We’ve all seen them before. The receptacles by the grocery store exit for used plastic bags, the bin at they eye doctors for old eyeglasses even the used phone kiosks at the mall. And many of us are also familiar with less obvious recycling collection efforts such as ink and toner cartridge return programs at office supply stores.
While this movement of in-store recycling may have started slowly, the trend is now starting to gain traction.
In fact, as Tom Szaky puts it in his recent Packaging Digest article, “Are consumers ready to dispose of their waste at retail stores?” today’s consumers have clearly become more eco-aware which is creating a demand for retailers to place collections in their stores. But, as the title of Szaky’s article begs, are consumers really ready to take their recycling to the next step?
How many times have you walked by a collection bin and thought to yourself, next time, I’ll bring those plastic bags, that pair of unused eyeglasses, that old iPhone with me. But do you? If not, can you really see yourself gathering up packaging waste and bringing it back to the store?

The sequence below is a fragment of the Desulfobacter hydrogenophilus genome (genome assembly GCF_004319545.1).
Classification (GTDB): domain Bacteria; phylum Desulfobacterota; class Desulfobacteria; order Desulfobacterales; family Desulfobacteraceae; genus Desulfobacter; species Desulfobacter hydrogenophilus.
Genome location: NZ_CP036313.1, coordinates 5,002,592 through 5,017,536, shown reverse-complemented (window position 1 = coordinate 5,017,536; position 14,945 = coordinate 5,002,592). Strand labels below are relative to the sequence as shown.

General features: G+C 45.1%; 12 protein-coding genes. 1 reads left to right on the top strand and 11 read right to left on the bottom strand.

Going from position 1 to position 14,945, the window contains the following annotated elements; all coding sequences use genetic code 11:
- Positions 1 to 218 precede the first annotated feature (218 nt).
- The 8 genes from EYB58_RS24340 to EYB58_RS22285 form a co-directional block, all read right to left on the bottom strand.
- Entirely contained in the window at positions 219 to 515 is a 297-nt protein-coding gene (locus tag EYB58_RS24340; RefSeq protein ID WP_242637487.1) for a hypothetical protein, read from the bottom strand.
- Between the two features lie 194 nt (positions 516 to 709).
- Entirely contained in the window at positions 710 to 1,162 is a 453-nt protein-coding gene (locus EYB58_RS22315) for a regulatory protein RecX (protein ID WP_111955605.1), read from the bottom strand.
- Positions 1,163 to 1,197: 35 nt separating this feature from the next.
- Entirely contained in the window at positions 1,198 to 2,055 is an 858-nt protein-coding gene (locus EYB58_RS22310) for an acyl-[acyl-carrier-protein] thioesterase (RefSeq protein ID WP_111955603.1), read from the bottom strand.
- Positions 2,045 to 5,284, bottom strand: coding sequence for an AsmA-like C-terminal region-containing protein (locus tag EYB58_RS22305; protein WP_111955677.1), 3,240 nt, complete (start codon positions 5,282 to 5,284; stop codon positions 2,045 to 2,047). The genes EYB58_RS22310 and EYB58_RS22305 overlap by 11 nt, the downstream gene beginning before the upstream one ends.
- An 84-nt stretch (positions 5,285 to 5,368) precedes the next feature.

At TEQ we believe the key to success for any such program is eliminating inefficiency, much like the approach we take to supply chain network management. In other words, facilitating on-the-spot recycling through packaging design can help avoid the transport of packaging back and forth from store to home to store, much like developing a workflow to maximize the deliveries and shipments of web scrap, pallets and roll cores made by dedicated trucks helped to streamline the production of ear thermometer covers for for a global leader of healthcare devices.
Solving packaging design challenges like this are at the heart of what we do here at TEQ.
What about you? What are other factors you think can help lead to the success of this growing "retail-ready" recycling movement?